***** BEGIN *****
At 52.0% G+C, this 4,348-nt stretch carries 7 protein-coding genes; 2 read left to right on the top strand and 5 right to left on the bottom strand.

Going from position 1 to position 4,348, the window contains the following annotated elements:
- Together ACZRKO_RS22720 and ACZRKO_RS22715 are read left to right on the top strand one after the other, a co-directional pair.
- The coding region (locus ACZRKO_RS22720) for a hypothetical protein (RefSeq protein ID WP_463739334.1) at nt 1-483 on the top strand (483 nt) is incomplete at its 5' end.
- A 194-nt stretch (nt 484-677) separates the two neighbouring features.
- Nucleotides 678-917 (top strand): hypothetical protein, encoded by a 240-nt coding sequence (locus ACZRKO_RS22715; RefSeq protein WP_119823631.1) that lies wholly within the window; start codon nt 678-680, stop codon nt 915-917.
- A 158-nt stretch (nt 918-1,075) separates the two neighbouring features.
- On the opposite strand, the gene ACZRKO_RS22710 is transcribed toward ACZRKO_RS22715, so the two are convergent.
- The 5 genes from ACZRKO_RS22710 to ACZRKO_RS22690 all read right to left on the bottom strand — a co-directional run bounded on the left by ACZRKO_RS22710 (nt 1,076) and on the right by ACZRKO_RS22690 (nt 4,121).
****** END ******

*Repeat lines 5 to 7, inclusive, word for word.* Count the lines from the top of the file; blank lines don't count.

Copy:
- A 194-nt stretch (nt 484-677) separates the two neighbouring features.
- Nucleotides 678-917 (top strand): hypothetical protein, encoded by a 240-nt coding sequence (locus ACZRKO_RS22715; RefSeq protein WP_119823631.1) that lies wholly within the window; start codon nt 678-680, stop codon nt 915-917.
- A 158-nt stretch (nt 918-1,075) separates the two neighbouring features.